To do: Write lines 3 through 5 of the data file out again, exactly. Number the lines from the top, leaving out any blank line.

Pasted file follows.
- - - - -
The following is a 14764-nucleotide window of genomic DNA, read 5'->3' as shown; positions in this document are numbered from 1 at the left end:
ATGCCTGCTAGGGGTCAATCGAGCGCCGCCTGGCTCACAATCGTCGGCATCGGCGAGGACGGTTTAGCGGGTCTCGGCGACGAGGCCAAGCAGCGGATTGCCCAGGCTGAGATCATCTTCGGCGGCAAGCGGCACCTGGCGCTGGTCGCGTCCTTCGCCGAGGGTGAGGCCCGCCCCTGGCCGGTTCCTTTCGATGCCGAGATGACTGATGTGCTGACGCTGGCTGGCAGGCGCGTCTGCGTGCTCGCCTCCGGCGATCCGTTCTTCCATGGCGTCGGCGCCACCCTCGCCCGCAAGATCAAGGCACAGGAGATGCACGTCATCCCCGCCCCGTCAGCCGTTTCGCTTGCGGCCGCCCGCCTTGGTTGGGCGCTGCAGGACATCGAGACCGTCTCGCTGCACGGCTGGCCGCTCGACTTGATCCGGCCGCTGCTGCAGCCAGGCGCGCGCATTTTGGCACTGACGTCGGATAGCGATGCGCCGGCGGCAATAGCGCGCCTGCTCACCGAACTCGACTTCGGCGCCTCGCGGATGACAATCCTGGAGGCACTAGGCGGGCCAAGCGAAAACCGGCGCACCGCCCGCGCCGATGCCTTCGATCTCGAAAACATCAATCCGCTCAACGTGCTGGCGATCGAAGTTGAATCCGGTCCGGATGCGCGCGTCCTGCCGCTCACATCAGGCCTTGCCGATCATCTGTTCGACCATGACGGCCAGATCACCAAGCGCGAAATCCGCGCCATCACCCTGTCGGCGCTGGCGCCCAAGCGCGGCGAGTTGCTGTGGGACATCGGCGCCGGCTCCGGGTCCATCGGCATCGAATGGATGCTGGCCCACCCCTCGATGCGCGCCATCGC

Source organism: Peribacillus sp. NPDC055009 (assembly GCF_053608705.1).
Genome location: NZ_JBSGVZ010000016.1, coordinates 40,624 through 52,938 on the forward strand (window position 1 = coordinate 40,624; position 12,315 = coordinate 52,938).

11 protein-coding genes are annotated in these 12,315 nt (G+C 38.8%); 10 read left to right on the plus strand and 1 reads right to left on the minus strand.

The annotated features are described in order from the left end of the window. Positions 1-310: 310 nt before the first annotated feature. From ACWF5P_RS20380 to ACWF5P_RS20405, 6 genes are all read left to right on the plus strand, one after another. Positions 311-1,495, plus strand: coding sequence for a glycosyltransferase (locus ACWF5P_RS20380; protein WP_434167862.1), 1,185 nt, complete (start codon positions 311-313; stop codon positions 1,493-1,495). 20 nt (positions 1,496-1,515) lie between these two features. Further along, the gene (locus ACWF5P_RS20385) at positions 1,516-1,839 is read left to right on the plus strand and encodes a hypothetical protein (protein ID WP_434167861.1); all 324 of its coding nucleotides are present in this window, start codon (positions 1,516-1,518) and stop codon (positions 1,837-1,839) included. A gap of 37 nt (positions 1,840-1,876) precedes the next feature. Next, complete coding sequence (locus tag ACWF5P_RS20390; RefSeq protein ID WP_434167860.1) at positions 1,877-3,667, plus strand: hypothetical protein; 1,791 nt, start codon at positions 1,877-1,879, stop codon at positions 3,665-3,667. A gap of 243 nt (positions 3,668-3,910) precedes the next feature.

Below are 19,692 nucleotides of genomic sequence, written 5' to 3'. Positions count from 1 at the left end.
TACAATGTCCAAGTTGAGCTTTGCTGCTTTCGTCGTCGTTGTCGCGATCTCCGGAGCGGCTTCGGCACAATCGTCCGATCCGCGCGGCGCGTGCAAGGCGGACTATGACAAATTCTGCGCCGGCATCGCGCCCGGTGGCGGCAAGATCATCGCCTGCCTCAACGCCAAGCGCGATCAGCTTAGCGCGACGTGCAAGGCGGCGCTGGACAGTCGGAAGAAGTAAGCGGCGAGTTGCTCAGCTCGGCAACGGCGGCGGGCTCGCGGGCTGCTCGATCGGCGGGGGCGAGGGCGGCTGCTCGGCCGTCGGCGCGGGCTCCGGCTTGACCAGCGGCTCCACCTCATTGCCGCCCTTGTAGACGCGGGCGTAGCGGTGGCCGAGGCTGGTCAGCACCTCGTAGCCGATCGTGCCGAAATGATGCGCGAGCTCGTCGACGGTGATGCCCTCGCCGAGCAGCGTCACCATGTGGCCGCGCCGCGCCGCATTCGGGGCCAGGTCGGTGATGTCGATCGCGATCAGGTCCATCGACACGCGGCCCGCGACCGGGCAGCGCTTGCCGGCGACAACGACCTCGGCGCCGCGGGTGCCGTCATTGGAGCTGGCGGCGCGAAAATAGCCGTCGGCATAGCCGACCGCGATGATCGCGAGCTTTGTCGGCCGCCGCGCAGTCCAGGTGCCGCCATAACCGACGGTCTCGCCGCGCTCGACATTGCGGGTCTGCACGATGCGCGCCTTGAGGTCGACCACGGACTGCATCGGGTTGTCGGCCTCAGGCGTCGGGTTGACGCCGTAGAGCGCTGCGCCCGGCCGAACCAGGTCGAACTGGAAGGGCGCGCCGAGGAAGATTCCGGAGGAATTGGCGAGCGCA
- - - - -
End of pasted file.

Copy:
Source organism: Peribacillus sp. NPDC055009 (assembly GCF_053608705.1).
Genome location: NZ_JBSGVZ010000016.1, coordinates 40,624 through 52,938 on the forward strand (window position 1 = coordinate 40,624; position 12,315 = coordinate 52,938).

11 protein-coding genes are annotated in these 12,315 nt (G+C 38.8%); 10 read left to right on the plus strand and 1 reads right to left on the minus strand.